Please Note: This article is written for users of the following Microsoft Excel versions: 97, 2000, 2002, and 2003. If you are using a later version (Excel 2007 or later), this tip may not work for you. For a version of this tip written specifically for later versions of Excel, click here: Checking for a Value in a Cell.

Checking for a Value in a Cell

by Allen Wyatt
(last updated November 30, 2015)

1

If you need to base a calculation on whether a cell has a number in it or not, you can use the ISNUMBER worksheet function. This function returns True if the target cell contains a numeric value or False if it contains anything else. For instance, if you want to do a calculation based on whether cell A3 contains a number, you could use the following:

=IF(ISNUMBER(A3),(A3*12)/52,"Enter number in cell A3")

This example results in the cell containing the result of (A3 * 12) / 52, but only if A3 contains a number. If it does not (for instance, it is blank or contains text), then the result contains the text "Enter number in cell A3."

ExcelTips is your source for cost-effective Microsoft Excel training. This tip (2113) applies to Microsoft Excel 97, 2000, 2002, and 2003. You can find a version of this tip for the ribbon interface of Excel (Excel 2007 and later) here: Checking for a Value in a Cell.

Author Bio

Allen Wyatt

With more than 50 non-fiction books and numerous magazine articles to his credit, Allen Wyatt is an internationally recognized author. He  is president of Sharon Parq Associates, a computer and publishing services company. ...

MORE FROM ALLEN

Keeping Table Rows Together

When you create a table that extends beyond a single page, you may want to make sure that the information in a table row ...

Discover More

Putting a Bullet in the Middle of a Sentence

Need a special character (such as a bullet) in the middle of your text? Here are two quick ways to enter the character you ...

Discover More

Understanding Sections

Sections are handy if you want to subdivide a document so you can apply different document formatting to those subdivisions. ...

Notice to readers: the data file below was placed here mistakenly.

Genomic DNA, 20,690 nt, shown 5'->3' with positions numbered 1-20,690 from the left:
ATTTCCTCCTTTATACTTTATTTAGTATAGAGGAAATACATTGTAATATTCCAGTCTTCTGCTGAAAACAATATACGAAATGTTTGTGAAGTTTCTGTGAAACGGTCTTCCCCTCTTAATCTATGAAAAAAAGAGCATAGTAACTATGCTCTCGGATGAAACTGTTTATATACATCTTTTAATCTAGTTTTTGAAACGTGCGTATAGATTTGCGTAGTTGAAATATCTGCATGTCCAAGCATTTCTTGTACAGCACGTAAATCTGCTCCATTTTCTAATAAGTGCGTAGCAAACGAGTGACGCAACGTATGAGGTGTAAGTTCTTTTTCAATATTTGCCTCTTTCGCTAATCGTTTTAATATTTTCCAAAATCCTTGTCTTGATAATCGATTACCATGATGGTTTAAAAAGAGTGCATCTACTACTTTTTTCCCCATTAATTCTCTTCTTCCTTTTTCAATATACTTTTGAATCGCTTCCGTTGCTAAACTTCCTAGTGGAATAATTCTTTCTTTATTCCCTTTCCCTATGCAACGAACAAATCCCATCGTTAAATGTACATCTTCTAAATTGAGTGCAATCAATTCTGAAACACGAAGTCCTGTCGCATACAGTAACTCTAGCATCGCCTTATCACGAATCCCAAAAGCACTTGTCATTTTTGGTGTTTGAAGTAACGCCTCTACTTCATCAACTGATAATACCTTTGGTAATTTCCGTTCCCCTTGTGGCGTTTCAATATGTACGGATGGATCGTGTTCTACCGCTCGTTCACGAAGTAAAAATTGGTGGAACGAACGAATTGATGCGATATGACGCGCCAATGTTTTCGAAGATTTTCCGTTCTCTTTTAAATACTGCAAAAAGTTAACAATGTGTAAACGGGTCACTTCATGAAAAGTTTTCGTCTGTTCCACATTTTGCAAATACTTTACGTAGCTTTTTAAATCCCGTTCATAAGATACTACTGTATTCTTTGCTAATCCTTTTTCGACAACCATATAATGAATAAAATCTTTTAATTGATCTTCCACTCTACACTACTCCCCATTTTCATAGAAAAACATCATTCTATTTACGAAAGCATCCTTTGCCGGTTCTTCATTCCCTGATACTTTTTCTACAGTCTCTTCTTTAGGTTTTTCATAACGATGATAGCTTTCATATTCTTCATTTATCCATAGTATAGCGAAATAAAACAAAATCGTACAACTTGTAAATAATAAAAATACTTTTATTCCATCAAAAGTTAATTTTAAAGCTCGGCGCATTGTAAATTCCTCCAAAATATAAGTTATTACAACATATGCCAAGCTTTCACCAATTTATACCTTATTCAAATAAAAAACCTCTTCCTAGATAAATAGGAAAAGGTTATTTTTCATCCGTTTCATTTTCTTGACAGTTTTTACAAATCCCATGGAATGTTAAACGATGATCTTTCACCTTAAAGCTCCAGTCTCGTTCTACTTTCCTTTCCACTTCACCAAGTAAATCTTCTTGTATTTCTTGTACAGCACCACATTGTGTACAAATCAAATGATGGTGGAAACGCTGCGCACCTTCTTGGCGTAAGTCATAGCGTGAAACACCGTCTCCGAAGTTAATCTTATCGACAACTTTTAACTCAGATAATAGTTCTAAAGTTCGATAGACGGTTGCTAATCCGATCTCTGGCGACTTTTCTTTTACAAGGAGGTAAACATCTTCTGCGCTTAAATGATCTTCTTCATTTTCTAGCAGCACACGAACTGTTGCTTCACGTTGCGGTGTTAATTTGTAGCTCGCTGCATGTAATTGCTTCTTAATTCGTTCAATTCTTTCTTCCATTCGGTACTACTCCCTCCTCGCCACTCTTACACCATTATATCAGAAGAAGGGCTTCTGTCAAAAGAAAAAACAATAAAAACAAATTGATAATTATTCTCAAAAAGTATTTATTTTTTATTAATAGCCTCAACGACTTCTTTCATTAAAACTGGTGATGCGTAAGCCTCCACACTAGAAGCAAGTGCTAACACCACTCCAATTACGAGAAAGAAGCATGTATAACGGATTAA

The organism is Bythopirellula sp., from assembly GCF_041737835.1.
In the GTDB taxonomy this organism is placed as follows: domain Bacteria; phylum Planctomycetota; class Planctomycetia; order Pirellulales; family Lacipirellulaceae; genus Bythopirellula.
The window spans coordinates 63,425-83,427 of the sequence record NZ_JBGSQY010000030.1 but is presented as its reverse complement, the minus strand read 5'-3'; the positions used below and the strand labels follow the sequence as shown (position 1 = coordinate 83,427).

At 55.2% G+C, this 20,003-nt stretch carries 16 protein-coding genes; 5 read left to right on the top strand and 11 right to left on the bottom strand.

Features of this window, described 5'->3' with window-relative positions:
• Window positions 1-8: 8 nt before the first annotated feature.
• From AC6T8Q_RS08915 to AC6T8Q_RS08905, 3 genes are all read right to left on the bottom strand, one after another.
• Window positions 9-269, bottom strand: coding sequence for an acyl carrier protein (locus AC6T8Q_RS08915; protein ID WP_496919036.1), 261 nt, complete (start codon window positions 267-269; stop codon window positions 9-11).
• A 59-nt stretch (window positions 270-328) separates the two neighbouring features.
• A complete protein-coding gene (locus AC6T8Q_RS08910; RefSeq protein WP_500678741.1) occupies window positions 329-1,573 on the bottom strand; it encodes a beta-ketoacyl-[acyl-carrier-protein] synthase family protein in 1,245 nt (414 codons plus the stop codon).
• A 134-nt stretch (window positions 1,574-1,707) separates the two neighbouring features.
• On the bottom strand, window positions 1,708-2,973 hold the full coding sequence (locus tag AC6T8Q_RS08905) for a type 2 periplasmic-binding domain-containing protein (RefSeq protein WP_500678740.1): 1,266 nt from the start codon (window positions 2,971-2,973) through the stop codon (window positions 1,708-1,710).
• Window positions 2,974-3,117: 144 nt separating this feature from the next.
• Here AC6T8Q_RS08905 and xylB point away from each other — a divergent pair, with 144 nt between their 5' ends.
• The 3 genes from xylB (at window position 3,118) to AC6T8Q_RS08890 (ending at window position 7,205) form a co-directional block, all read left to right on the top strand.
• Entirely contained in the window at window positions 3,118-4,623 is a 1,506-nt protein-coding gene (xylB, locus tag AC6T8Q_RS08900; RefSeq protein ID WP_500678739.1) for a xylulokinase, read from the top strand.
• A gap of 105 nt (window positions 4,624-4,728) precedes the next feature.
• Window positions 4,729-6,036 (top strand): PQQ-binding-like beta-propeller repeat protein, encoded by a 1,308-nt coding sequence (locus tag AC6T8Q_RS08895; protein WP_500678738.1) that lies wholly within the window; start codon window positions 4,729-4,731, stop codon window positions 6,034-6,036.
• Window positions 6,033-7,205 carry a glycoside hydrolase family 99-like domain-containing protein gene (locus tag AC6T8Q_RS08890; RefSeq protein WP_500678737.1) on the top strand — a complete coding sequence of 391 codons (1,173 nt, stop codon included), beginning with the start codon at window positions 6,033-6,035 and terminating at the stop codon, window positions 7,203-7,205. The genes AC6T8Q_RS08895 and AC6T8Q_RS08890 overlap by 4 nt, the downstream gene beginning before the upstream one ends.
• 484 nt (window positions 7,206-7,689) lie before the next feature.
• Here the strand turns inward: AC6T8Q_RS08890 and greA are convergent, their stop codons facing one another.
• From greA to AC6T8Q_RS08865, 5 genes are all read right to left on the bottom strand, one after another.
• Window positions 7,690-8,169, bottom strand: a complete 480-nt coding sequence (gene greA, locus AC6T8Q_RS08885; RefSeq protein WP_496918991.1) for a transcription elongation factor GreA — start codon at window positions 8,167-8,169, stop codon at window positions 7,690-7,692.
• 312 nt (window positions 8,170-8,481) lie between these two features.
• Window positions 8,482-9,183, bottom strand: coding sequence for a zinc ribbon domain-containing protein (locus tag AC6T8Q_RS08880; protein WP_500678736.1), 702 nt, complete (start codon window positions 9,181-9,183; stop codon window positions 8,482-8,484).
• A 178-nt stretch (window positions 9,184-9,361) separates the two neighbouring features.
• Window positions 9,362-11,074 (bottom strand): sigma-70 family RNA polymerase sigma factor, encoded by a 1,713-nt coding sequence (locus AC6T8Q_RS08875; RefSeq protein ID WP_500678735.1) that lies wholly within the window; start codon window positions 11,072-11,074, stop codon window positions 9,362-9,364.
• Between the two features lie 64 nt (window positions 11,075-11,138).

Discover More

Create Custom Apps with VBA! Discover how to extend the capabilities of Office 2013 (Word, Excel, PowerPoint, Outlook, and Access) with VBA programming, using it for writing macros, automating Office applications, and creating custom applications. Check out Mastering VBA for Office 2013 today!

More ExcelTips (menu)

Fixing the Decimal Point

Don't want to always type the decimal point as you enter information in a worksheet? If you are entering information that ...

Discover More

Using Overtype Mode

Have you ever typed something in Excel, only to have it replace whatever is to the right of the insertion point? That's known ...

Discover More

Getting Rid of Spaces in Cells

Importing data into Excel that was generated in other programs can have some interesting side effects. For instance, you may ...

Discover More
Subscribe

FREE SERVICE: Get tips like this every week in ExcelTips, a free productivity newsletter. Enter your address and click "Subscribe."

View most recent newsletter.

Comments

If you would like to add an image to your comment (not an avatar, but an image to help in making the point of your comment), include the characters [{fig}] in your comment text. You’ll be prompted to upload your image when you submit the comment. Images larger than 600px wide or 1000px tall will be reduced. Up to three images may be included in a comment. All images are subject to review. Commenting privileges may be curtailed if inappropriate images are posted.

What is seven minus 1?

2012-06-30 07:48:46

Siddhartha

Hello Alen,

Further to my previous comment about the IF function working just as well as the ISNUMBER function.

I asked you if you could suggest any way in which I could stop the line chart from not nosediving to zero for a date in the future, I have indeed got an answer.
It certainly works:

Jon Peltier wrote on 22nd Jan 2011:

http://www.techrepublic.com/forum/questions/101-340530/excel-formula-to-not-graph-0s

The response was as follows:

Excel formula that won't graph zeros.
Change the 0 in the formula that is returned if there is no value to NA(). This puts #N/A into the cell. Line and XY charts in Excel do not plot a point if its X or Y value is #N/A.

If you change the 0 to "" to make it look like a blank, Excel considers this a piece of text, and still plots it as a zero.

I replaced the entire string argument "" with #N/A and it works brilliantly.
OK it shows #N/A for future values it does not know yet from source data, but once the source data is populated and the blue handlebar for the range is dragged well into the future, it just incorporates the populated value as a point on the line chart.

Thank you Jon Peltier of Techrepublic.com forum.

Regards to you both.
Siddhartha


This Site

Got a version of Excel that uses the menu interface (Excel 97, Excel 2000, Excel 2002, or Excel 2003)? This site is for you! If you use a later version of Excel, visit our ExcelTips site focusing on the ribbon interface.

Newest Tips
Subscribe

FREE SERVICE: Get tips like this every week in ExcelTips, a free productivity newsletter. Enter your address and click "Subscribe."

(Your e-mail address is not shared with anyone, ever.)

View the most recent newsletter.